Visitors to some housing estates in Cardiff may be surprised to see residents weeding and planting the communal gardens and going on day trips together, but projects such as these are the results of a new scheme being run by Taff Housing Association. In return for their efforts, residents earn credits which they can spend on arts and leisure activities. This is an example of co-production, and according to a new paper by the National Endowment for Science, Technology and the Arts, it is the only sustainable way forward for public services under increasing stress and strain.
Nesta’s paper, The Challenge of Co-production, promotes equality between end-users and professionals in delivering services, proffering the alluring idea that a vast reserve of human talent and energy is going to waste in public services – the users themselves.
‘We aim to give this revolutionary new sector a clearer voice and build bridges between practitioners and policymakers who are desperately in need of a new approach to public services,’ states Nesta’s report.
However, some believe that the report sidelines co-design, which shares its goals and methods with co-production. The paper dedicates just a few words to co-design, in the chapter titled ‘What co-production isn’t’.
‘Co-design and other forms of asking the advice of users may be helping to create space for co-production, but can lack any continuing involvement in delivery,’ reads The Challenge of Co-production.
‘It is odd that co-designis only mentioned once andin a slightly dismissive way in the paper, because co-design is actually very valuable in the co-production process,’ says Royal Society of Arts director of design Emily Campbell.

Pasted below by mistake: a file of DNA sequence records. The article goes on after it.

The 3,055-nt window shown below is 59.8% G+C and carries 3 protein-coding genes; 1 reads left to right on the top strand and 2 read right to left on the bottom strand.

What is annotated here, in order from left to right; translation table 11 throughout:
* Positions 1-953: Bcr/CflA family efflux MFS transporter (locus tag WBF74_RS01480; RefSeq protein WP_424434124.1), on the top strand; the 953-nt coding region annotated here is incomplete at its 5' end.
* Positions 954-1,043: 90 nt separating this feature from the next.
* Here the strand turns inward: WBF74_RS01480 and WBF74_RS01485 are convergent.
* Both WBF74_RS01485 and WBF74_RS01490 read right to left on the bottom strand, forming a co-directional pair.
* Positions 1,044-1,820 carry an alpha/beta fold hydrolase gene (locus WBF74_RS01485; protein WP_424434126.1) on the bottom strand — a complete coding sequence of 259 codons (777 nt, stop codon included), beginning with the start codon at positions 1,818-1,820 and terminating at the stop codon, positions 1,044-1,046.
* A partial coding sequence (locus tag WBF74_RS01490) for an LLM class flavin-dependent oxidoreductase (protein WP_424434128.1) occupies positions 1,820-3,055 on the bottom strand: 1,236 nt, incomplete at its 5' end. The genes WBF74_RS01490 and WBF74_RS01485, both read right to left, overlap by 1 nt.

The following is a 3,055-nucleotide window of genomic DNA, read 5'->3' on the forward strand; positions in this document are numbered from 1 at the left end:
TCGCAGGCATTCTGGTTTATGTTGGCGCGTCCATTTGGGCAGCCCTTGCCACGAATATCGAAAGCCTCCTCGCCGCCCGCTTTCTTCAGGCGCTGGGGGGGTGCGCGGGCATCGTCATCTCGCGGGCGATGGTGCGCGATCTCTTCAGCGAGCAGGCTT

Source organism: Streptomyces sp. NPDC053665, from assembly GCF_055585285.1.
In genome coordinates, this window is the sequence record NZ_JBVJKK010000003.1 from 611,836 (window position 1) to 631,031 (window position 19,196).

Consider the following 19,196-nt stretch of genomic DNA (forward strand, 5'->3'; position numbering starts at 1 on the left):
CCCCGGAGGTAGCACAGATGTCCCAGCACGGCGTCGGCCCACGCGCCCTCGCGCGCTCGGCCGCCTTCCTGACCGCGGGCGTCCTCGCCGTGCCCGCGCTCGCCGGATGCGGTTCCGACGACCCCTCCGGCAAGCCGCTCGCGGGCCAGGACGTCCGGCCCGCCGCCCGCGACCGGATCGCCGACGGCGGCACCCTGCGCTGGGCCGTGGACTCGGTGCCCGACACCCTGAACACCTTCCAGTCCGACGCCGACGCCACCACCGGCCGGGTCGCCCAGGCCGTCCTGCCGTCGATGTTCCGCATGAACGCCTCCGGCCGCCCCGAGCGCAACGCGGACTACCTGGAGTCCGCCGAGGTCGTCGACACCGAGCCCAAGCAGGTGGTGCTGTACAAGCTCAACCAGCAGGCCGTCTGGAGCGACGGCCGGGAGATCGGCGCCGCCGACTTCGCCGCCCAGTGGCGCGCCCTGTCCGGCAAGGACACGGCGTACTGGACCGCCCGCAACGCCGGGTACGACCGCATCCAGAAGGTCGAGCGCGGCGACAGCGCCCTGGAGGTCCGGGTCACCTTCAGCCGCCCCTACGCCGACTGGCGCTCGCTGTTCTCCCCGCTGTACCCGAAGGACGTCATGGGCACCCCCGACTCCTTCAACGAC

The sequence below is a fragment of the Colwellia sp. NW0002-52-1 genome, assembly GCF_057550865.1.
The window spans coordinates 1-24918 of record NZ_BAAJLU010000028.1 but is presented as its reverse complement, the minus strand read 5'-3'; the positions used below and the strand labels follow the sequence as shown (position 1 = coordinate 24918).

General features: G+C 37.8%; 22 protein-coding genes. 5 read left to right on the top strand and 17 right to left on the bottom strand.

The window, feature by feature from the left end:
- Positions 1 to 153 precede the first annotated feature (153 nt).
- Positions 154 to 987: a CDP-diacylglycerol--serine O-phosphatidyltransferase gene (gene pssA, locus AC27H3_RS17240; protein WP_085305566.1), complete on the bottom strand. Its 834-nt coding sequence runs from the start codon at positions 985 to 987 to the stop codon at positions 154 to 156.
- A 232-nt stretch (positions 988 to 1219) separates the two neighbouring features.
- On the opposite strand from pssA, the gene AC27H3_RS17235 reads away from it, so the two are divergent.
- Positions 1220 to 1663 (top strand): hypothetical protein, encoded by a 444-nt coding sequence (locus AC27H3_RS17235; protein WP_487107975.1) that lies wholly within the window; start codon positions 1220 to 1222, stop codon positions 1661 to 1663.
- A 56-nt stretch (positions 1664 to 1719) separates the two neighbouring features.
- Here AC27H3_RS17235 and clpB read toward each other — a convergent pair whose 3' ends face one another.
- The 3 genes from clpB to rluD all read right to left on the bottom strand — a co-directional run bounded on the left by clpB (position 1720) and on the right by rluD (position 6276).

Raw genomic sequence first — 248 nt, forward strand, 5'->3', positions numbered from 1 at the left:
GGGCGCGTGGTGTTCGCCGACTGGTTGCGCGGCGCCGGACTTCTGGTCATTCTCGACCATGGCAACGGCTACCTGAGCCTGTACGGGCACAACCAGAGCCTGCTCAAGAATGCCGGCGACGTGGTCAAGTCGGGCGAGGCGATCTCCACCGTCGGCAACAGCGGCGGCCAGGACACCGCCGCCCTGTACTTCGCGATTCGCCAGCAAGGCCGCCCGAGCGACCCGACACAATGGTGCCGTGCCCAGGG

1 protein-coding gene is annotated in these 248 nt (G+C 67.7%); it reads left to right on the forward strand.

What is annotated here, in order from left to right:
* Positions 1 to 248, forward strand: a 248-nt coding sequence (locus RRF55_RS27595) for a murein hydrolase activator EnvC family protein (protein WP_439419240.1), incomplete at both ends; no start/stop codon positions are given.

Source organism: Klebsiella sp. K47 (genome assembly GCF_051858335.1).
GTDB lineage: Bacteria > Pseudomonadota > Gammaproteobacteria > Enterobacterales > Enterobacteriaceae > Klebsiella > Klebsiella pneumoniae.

Nesta asserts that the report still offers useful insights to designers working or seeking to work in the co-design field. ‘Designers can pick up on the paper’s ideas, such as people with similar [physical or mental health] conditions working with each other to give hints and tips, and the creation of support networks, when they think about redesigning services for the future,’ says Nesta senior lab development manager Chris Sherwood.
Meanwhile, design consultancy Think Public is engaging with Nesta in a newly formed group to discuss the paper’s ideas, along with the Design Council, a handful of other public design groups and practitioners from mental health care and disability services.
Think Public head of design Paul Thurston is forgiving of the paper’s lack of focus on co-design, saying, ‘As a company that provides design services it is very beneficial to have Nesta promoting this way of thinking and approach to public services.’
He also states that co-design comes before co-production in the creation of services, suggesting that the paper is correct that co-design ‘can lack any continuing involvement in delivery’.
Says Thurston, ‘Co-production is a product of the co-design process, at the end of which you hand over a service that has been designed in partnership with end-users to those users and professionals who deliver the service.’
Off the back of this paper, Nesta is launching a social networking website to allow stakeholders, including co-designers, ‘to share ideas, practice and experiences so that we can build a wealth of knowledge around this real culture shift between professionals and citizens’, says Sherwood.
‘Co-production is fizzing away at a grassroots level, but much of it is unknown at other levels,’ he adds.
Nesta’s core principles of co-production
- Recognising people as assets, because people themselves are the real wealth of society
- Valuing work differently, to recognise everything as work that people do to raise families, look after people, maintain healthy communities, promote social justice and support good governance
- Promoting reciprocity – giving and receiving – because it builds trust between people and fosters mutual respect
- Building social networks, because people’s physical and mental well-being depends on strong, enduring relationships
Source/ The Challenge of Co-production: How equal partnerships between professionals and the public are crucial to improving public services